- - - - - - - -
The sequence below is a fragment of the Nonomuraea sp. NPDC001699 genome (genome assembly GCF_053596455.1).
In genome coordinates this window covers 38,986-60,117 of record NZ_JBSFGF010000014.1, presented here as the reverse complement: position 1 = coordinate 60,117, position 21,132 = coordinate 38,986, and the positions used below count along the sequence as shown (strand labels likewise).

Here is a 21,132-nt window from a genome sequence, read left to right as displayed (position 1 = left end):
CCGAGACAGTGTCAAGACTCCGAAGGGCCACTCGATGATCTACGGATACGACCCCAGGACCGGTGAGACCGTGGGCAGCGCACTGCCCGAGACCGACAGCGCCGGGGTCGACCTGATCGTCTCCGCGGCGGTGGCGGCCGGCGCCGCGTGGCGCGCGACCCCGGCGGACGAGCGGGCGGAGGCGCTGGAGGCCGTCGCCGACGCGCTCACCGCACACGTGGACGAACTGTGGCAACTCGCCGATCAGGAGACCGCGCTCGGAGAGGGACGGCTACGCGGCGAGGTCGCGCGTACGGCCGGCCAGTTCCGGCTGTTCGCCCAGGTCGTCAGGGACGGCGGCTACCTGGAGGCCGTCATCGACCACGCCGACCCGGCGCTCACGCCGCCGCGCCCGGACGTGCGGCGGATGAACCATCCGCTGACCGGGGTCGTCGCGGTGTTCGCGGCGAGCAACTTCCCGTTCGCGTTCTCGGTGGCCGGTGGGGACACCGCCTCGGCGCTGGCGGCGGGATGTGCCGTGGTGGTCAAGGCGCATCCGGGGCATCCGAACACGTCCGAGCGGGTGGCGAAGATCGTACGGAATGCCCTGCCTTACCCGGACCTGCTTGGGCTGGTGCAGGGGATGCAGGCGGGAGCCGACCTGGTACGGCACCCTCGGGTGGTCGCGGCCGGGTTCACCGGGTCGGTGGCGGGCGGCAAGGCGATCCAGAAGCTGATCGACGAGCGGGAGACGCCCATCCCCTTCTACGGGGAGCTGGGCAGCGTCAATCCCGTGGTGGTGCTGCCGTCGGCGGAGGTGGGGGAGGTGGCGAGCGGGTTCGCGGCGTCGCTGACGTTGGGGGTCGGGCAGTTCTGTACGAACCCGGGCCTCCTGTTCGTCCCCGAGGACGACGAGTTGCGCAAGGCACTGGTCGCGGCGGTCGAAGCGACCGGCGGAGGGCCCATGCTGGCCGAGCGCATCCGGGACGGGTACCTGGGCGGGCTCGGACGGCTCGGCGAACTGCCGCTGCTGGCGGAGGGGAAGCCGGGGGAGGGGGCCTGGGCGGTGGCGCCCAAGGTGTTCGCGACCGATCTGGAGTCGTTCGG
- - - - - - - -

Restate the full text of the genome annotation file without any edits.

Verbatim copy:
The sequence below is a fragment of the Nonomuraea sp. NPDC001699 genome (genome assembly GCF_053596455.1).
In genome coordinates this window covers 38,986-60,117 of record NZ_JBSFGF010000014.1, presented here as the reverse complement: position 1 = coordinate 60,117, position 21,132 = coordinate 38,986, and the positions used below count along the sequence as shown (strand labels likewise).

Here is a 21,132-nt window from a genome sequence, read left to right as displayed (position 1 = left end):
CCGAGACAGTGTCAAGACTCCGAAGGGCCACTCGATGATCTACGGATACGACCCCAGGACCGGTGAGACCGTGGGCAGCGCACTGCCCGAGACCGACAGCGCCGGGGTCGACCTGATCGTCTCCGCGGCGGTGGCGGCCGGCGCCGCGTGGCGCGCGACCCCGGCGGACGAGCGGGCGGAGGCGCTGGAGGCCGTCGCCGACGCGCTCACCGCACACGTGGACGAACTGTGGCAACTCGCCGATCAGGAGACCGCGCTCGGAGAGGGACGGCTACGCGGCGAGGTCGCGCGTACGGCCGGCCAGTTCCGGCTGTTCGCCCAGGTCGTCAGGGACGGCGGCTACCTGGAGGCCGTCATCGACCACGCCGACCCGGCGCTCACGCCGCCGCGCCCGGACGTGCGGCGGATGAACCATCCGCTGACCGGGGTCGTCGCGGTGTTCGCGGCGAGCAACTTCCCGTTCGCGTTCTCGGTGGCCGGTGGGGACACCGCCTCGGCGCTGGCGGCGGGATGTGCCGTGGTGGTCAAGGCGCATCCGGGGCATCCGAACACGTCCGAGCGGGTGGCGAAGATCGTACGGAATGCCCTGCCTTACCCGGACCTGCTTGGGCTGGTGCAGGGGATGCAGGCGGGAGCCGACCTGGTACGGCACCCTCGGGTGGTCGCGGCCGGGTTCACCGGGTCGGTGGCGGGCGGCAAGGCGATCCAGAAGCTGATCGACGAGCGGGAGACGCCCATCCCCTTCTACGGGGAGCTGGGCAGCGTCAATCCCGTGGTGGTGCTGCCGTCGGCGGAGGTGGGGGAGGTGGCGAGCGGGTTCGCGGCGTCGCTGACGTTGGGGGTCGGGCAGTTCTGTACGAACCCGGGCCTCCTGTTCGTCCCCGAGGACGACGAGTTGCGCAAGGCACTGGTCGCGGCGGTCGAAGCGACCGGCGGAGGGCCCATGCTGGCCGAGCGCATCCGGGACGGGTACCTGGGCGGGCTCGGACGGCTCGGCGAACTGCCGCTGCTGGCGGAGGGGAAGCCGGGGGAGGGGGCCTGGGCGGTGGCGCCCAAGGTGTTCGCGACCGATCTGGAGTCGTTCGG